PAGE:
The thing about moving out of your comfort zone (which is what I was writing about in my last post, The uncomfortable comfort zone) is that it can also be a painful process, which is probably why so many of us shy away from it, or put it off until we just can’t stand being where we are any longer. Whether we’re trying to practise new behaviours in our personal relationships, our professional lives or elsewhere, change can be scary, slow and excruciating at times. I was going to say that it’s often a case of one step forward and two steps back but I don’t think that’s true, at least not for me. It’s more like two steps forward and one step back, because when I’m challenging patterns of behaviour that go back decades, each step is more like a leap. A life of constant leaps forward, however, probably isn’t realistic, hence the one step back. If I’m doing something differently for the first time – after years of doing things the same old way – then it’s inevitable that I’m going to make some mistakes, fall back into my old ways or need some breathing space. It’s a bit like a baby learning to walk and stumbling every few steps or bumping into furniture and having to sit down for a while to take stock, recharge its batteries and muster enough courage to get up and try to walk again, knowing it’s probably heading for some more stumbles and bumps but it’ll get there in the end.
The other image that comes to mind is that of a butterfly emerging from its chrysalis and preparing to fly. It seems this is a pretty common metaphor for life’s struggles – having done a little bit of research on other sites and blogs – but it’s one I feel is worth repeating. The butterfly has to struggle to break through the chrysalis. It’s a long, arduous process and some butterflies don’t make it. But there’s no shortcut or easy way out. The struggle is necessary. I’ve come across a number of references to a story about a man who decided to help a butterfly out of its cocoon after watching it struggle. He snipped the chrysalis, hoping the butterfly would emerge, stretch its wings and fly. But the butterfly didn’t – its wings weren’t fully developed. The struggle out of the cocoon was necessary to force the fluid into the butterfly’s wings and strengthen them so it could fly.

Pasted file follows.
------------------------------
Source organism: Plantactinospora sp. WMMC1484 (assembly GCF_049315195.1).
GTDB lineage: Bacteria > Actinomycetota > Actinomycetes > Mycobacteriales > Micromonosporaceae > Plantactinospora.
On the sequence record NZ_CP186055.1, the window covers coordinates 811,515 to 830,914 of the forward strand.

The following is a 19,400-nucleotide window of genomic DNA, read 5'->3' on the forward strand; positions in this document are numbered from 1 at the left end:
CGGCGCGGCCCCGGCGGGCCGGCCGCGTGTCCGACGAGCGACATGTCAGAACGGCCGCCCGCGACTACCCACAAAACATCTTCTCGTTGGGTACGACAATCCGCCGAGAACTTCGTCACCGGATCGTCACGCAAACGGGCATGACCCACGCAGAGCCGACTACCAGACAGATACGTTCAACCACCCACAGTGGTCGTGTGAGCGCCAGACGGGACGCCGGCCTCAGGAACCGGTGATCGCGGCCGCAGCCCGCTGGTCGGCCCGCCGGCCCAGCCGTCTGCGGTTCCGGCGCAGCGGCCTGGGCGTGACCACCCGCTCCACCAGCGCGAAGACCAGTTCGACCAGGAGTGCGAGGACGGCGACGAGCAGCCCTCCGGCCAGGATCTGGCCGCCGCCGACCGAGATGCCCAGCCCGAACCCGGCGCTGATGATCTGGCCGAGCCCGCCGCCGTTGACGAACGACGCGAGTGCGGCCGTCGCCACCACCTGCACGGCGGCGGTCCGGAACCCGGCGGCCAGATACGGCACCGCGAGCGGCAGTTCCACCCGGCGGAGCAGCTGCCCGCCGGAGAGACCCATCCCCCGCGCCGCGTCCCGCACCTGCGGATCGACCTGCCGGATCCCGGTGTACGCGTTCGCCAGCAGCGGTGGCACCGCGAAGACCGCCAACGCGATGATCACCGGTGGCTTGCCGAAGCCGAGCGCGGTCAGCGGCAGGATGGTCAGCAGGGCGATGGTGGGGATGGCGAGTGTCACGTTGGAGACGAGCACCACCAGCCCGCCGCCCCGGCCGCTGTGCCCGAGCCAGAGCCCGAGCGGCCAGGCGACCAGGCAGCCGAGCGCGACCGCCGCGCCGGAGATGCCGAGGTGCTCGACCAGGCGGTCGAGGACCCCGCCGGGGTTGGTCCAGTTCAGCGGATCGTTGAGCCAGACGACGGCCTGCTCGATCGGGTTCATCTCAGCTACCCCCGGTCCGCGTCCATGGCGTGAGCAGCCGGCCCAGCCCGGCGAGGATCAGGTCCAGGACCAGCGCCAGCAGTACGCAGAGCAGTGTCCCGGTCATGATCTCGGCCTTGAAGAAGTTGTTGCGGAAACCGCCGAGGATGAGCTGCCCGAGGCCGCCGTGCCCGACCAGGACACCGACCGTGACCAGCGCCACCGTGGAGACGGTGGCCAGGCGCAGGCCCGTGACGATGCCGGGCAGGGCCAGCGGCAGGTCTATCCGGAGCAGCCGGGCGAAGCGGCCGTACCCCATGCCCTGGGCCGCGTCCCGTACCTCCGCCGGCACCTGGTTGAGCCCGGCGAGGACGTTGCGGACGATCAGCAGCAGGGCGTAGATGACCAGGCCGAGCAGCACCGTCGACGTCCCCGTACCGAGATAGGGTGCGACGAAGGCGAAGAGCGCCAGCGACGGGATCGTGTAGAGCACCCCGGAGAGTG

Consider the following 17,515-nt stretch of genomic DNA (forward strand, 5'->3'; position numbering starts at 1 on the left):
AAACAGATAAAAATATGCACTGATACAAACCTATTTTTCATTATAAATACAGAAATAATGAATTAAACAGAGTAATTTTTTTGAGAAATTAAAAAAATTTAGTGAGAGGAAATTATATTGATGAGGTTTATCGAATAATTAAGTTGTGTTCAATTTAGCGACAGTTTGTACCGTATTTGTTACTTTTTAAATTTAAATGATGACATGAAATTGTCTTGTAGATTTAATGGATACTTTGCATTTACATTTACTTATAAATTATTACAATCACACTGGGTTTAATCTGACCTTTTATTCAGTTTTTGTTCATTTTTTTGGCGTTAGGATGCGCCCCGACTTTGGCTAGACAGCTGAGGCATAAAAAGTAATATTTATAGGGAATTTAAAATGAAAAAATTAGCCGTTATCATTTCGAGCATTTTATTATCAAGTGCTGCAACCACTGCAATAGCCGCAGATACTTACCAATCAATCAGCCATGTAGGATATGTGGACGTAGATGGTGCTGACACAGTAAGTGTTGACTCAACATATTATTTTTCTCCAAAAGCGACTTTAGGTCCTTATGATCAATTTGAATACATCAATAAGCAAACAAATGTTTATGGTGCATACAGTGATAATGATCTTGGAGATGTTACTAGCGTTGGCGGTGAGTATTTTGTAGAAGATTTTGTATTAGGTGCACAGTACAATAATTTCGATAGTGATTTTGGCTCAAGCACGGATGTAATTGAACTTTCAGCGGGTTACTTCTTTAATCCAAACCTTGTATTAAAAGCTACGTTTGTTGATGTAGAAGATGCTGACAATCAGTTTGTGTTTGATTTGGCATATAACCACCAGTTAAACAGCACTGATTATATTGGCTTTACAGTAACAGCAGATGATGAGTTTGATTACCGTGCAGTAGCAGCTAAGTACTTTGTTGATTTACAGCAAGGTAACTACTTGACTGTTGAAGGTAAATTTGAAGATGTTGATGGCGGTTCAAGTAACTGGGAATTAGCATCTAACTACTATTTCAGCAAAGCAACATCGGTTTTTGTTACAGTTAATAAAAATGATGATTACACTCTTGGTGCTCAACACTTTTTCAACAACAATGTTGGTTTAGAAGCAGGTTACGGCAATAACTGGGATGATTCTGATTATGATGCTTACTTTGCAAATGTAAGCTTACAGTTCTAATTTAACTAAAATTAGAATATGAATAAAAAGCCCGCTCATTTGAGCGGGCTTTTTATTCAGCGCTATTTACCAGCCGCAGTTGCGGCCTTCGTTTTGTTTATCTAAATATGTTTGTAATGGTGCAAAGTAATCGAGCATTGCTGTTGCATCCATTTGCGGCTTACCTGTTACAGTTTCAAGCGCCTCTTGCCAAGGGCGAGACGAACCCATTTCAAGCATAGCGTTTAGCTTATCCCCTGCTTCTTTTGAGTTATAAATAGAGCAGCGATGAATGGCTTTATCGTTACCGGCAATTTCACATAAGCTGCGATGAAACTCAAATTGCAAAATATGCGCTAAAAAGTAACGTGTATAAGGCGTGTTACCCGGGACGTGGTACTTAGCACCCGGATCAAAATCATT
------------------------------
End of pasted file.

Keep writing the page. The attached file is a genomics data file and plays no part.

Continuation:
Here are a couple of YouTube videos of a Monarch emerging from its cocoon. The first is quite long but has some great music. The second is shorter, if you prefer.
This is the shorter one, with a classical accompaniment:
I guess it’s the same for life and life’s struggles. There are no shortcuts. Or rather, there may appear to be shortcuts but they won’t take me where I want to go. I hope I can remember this when I’m grumbling that things aren’t happening in my time or complaining that life doesn’t flow as smoothly as I’d like it to. The struggles and the challenges and the learning that come from them prepare us for what lies ahead. This reminds me of that Nietzsche quote (I didn’t realise it was Nietzsche until I looked it up just now): ‘That which does not kill us makes us stronger’.
Maybe those struggles even help us to fly, eventually.
I love the analogy to the chrysalis and the butterfly. It’s exactly it! It’s hard to see it when we enduring that growing pain, and often, it’s when we look back that we can fully appreciate the process that took place. Maybe we should try to be more aware of the amazing changes we’re going through while we’re actually going through growing pain time, and keep an open mind on it. Perhaps it would make the path look and feel a bit smoother.xx
Thanks for your comment. And I agree, it does help to remember that pain leads to growth when we’re actually going through the pain. I’ve been practising that over the last few days with a number of challenges I’m facing and it does make things easier when I remind myself that this is all part of the process – and what doesn’t kill me makes me stronger!
Best wishes, Katherine x